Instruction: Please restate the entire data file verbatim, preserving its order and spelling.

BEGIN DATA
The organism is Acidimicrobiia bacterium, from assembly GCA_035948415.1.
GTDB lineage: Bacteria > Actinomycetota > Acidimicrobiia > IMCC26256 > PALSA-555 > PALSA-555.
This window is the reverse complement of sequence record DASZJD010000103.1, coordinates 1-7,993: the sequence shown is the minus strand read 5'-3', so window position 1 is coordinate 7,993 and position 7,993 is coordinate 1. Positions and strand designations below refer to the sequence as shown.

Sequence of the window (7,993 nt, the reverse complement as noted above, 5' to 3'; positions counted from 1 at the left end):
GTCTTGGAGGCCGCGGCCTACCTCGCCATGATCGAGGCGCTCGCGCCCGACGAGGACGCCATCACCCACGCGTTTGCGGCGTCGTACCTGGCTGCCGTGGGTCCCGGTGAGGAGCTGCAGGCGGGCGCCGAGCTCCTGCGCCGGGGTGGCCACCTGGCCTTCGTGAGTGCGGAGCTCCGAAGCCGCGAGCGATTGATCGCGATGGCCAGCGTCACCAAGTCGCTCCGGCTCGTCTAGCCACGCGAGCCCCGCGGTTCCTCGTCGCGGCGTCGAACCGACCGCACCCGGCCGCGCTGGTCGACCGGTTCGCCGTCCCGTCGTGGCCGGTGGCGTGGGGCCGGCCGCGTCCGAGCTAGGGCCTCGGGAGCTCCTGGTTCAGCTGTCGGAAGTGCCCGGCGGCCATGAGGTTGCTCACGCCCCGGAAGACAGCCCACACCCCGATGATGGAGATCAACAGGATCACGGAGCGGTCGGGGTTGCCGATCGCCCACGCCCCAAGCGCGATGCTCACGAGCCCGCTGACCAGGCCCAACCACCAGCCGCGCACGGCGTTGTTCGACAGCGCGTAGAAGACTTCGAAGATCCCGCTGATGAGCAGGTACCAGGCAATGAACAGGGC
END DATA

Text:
The organism is Acidimicrobiia bacterium, from assembly GCA_035948415.1.
GTDB lineage: Bacteria > Actinomycetota > Acidimicrobiia > IMCC26256 > PALSA-555 > PALSA-555.
This window is the reverse complement of sequence record DASZJD010000103.1, coordinates 1-7,993: the sequence shown is the minus strand read 5'-3', so window position 1 is coordinate 7,993 and position 7,993 is coordinate 1. Positions and strand designations below refer to the sequence as shown.

Sequence of the window (7,993 nt, the reverse complement as noted above, 5' to 3'; positions counted from 1 at the left end):
GTCTTGGAGGCCGCGGCCTACCTCGCCATGATCGAGGCGCTCGCGCCCGACGAGGACGCCATCACCCACGCGTTTGCGGCGTCGTACCTGGCTGCCGTGGGTCCCGGTGAGGAGCTGCAGGCGGGCGCCGAGCTCCTGCGCCGGGGTGGCCACCTGGCCTTCGTGAGTGCGGAGCTCCGAAGCCGCGAGCGATTGATCGCGATGGCCAGCGTCACCAAGTCGCTCCGGCTCGTCTAGCCACGCGAGCCCCGCGGTTCCTCGTCGCGGCGTCGAACCGACCGCACCCGGCCGCGCTGGTCGACCGGTTCGCCGTCCCGTCGTGGCCGGTGGCGTGGGGCCGGCCGCGTCCGAGCTAGGGCCTCGGGAGCTCCTGGTTCAGCTGTCGGAAGTGCCCGGCGGCCATGAGGTTGCTCACGCCCCGGAAGACAGCCCACACCCCGATGATGGAGATCAACAGGATCACGGAGCGGTCGGGGTTGCCGATCGCCCACGCCCCAAGCGCGATGCTCACGAGCCCGCTGACCAGGCCCAACCACCAGCCGCGCACGGCGTTGTTCGACAGCGCGTAGAAGACTTCGAAGATCCCGCTGATGAGCAGGTACCAGGCAATGAACAGGGC